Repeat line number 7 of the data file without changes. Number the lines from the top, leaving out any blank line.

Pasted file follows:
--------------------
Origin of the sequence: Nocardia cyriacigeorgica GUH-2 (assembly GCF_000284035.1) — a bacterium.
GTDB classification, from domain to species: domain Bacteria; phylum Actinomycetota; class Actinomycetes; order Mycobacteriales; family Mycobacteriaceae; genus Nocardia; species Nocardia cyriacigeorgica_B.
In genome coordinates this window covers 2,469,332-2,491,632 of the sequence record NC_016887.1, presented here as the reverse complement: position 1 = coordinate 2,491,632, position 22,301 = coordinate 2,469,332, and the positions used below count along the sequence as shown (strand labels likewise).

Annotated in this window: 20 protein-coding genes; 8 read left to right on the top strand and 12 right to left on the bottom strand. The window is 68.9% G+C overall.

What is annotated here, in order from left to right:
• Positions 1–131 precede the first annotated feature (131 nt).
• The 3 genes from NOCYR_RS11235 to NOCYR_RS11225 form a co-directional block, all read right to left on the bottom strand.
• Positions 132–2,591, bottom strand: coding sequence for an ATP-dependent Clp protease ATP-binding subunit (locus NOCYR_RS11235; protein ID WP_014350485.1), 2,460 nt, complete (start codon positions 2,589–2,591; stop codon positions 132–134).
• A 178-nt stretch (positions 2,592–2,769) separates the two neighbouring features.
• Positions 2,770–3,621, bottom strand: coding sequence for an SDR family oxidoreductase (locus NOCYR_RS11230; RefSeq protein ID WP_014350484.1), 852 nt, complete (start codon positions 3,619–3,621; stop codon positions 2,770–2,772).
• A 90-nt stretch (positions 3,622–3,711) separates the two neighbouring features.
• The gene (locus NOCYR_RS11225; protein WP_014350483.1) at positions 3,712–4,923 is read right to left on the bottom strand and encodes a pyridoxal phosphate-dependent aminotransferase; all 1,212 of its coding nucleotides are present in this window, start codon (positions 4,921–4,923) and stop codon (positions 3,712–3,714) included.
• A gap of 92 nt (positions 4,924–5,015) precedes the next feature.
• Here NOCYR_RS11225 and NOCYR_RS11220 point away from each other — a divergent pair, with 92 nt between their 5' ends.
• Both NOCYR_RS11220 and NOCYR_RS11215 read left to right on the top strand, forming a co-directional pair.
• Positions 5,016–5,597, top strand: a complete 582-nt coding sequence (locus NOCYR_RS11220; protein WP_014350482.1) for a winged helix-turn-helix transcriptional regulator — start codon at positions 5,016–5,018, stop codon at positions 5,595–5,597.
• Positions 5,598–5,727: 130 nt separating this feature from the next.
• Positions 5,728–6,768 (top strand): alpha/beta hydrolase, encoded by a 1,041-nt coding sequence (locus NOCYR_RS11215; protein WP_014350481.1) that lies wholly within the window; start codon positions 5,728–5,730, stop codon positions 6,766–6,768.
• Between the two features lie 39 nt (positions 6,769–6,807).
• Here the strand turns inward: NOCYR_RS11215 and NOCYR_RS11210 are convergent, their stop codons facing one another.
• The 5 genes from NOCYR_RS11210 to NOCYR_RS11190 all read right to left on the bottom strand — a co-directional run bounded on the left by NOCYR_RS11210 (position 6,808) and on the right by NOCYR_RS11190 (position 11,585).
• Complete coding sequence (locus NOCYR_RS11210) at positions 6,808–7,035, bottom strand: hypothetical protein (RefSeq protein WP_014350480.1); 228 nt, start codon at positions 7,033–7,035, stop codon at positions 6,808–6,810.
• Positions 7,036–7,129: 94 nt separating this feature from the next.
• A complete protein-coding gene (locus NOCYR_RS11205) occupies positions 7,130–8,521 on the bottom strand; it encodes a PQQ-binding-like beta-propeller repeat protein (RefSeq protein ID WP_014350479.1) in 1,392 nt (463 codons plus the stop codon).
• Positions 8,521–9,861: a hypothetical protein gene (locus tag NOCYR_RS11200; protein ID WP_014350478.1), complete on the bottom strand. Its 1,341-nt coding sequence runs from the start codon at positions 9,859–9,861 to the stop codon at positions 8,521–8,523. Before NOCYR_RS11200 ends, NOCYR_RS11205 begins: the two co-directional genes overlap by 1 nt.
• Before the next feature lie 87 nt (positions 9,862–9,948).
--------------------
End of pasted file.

• The 3 genes from NOCYR_RS11235 to NOCYR_RS11225 form a co-directional block, all read right to left on the bottom strand.